It also didn’t help that most of his paycheck would go to his ex. The money was supposed to be for his son, but he saw her nails and hair. They weren’t cheap to maintain. He cut that thought before it could go any further. Whenever things got rocky, he’d blame her for their problems, which led to the divorce. It wasn’t until he almost lost his son that he realized he had some of the blame to share as well.
He sat in an empty apartment and waited for his life to crumble.
The doorbell rang.
He tiptoed toward the front door. His footsteps echoed in the empty apartment, and the noise was unsettling. He almost didn’t answer the door, but the doorbell was persistent. He swung it opened, and a white guy with a long beard and thick glasses said, “Tyrell Bryant?”
“Who’s asking?” Tyrell said.
“We have a delivery for you,” the man said, and a screen appeared between them with a signature box. Tyrell reached out and signed for the package with a flick of his finger. The man went back downstairs to get the shipment. Tyrell racked his brain for what it could possibly be. The various Kickstarter campaigns would always come with a reward, but they would still be digital.
In fact, he couldn’t remember the last time he had a physical object shipped to his house.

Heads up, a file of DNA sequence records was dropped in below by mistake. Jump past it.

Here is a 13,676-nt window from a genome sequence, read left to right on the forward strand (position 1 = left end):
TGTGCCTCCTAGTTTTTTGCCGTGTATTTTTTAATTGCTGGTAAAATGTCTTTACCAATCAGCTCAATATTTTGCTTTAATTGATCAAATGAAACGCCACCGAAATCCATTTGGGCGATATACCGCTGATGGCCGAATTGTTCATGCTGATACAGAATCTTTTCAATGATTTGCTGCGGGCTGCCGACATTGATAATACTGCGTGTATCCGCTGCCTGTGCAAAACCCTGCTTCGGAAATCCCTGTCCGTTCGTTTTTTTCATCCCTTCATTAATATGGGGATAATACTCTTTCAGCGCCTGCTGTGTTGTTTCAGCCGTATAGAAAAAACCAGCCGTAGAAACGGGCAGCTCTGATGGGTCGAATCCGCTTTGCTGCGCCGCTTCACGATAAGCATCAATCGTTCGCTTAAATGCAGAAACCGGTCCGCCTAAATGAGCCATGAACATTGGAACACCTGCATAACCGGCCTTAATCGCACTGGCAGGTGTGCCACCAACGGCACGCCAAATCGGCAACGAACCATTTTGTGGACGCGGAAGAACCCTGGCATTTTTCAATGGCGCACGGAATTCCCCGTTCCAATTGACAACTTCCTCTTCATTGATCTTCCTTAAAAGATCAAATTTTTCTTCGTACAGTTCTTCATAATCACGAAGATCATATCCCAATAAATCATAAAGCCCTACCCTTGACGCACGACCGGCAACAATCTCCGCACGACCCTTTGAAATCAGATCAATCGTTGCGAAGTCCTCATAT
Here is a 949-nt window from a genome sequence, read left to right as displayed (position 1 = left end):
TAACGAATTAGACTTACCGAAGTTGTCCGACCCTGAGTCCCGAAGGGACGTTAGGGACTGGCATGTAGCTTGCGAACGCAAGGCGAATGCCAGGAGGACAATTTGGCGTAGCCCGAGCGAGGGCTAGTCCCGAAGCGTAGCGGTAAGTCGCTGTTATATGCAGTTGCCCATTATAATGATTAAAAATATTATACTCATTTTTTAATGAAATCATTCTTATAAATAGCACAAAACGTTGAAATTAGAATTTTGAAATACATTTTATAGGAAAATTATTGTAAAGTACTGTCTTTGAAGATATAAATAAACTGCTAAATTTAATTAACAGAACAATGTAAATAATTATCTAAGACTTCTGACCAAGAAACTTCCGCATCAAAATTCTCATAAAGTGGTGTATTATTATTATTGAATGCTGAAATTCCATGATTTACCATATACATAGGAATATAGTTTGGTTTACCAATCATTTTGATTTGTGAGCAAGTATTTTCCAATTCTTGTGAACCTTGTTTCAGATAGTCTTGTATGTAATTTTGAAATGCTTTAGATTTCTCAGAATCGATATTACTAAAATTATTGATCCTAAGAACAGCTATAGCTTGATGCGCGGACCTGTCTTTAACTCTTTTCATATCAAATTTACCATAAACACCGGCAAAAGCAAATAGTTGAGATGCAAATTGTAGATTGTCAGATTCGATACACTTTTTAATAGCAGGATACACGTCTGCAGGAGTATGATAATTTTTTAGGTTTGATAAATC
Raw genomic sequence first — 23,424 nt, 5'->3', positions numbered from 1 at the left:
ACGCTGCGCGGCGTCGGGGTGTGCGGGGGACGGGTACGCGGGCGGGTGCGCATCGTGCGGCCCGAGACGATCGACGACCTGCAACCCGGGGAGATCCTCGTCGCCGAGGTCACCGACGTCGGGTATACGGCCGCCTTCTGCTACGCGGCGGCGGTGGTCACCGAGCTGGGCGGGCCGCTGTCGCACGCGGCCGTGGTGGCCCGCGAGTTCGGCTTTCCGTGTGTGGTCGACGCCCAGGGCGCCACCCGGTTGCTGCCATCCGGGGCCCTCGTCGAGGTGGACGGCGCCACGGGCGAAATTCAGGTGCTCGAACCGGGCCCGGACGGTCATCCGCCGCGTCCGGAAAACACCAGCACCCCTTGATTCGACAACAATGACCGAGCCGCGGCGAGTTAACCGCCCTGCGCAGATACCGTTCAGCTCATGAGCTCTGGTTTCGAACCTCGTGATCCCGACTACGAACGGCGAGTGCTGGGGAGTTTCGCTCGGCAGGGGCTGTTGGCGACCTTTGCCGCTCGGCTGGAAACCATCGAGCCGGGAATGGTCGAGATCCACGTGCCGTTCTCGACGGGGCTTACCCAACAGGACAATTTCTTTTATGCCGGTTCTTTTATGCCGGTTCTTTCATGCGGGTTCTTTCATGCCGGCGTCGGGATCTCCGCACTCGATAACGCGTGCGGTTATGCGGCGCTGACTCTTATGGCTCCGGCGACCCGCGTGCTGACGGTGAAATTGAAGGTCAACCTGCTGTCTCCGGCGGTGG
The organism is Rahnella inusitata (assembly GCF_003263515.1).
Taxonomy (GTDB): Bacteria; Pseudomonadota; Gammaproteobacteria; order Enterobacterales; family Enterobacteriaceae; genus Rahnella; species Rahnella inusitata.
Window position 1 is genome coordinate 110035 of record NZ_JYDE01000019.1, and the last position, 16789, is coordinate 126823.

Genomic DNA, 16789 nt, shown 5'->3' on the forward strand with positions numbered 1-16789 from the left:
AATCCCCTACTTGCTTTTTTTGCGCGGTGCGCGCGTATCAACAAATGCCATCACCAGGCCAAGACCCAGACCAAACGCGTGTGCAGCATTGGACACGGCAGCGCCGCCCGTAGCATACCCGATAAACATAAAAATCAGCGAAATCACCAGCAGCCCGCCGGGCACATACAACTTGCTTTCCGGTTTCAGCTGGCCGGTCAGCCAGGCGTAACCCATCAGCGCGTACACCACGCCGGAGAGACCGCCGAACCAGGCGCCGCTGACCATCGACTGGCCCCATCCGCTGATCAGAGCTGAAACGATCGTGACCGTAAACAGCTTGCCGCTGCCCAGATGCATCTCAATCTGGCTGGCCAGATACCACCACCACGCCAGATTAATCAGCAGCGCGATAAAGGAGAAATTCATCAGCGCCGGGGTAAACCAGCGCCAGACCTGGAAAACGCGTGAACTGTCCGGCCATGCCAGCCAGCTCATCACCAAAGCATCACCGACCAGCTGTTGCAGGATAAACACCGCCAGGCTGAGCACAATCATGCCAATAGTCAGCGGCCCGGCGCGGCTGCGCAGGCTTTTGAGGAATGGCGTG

It was way more expensive to order an object like a fancy new kitchen knife and have it delivered than to pay a low monthly fee for a fully stocked kitchen of any utensil he desired. Only elderly people like his grandma had kitchens with all these drawers and cabinet space. Before his subscription ran out, he’d punch in the tool he needed, and it would appear on the counter in front of him. When he was done, it would disappear along with the mess. It was much better than loading the dishwasher, like when he was a kid.
Only collectors and wealthy people seemed to own physical objects anymore. He had a friend who would buy the hundred-dollar tier on Kickstarter just to buy a physical copy of a book because he liked the way the pages felt. He used to think his friend was such an oddball. However, his entire collection of Kickstarter reward books disappeared when the EliteCloudPlatinum digital storage space had expired. He would not make fun of his friend anymore because of what he’d give for a book or something to take his mind off his encounter with his ex tomorrow.
The bearded man didn’t come back with a book or anything that could even be misconstrued as a reward for supporting a crowd-funded campaign. It was a couch, a large brown sofa with a stain resistant finish.
“Where you want it?” the bearded man said.
“I didn’t order this,” Tyrell said.
“If there is a problem with the order, take it up with the place you bought it from. We are just the delivery service.” The man rolled his eyes. His partner set the couch down and leaned against it.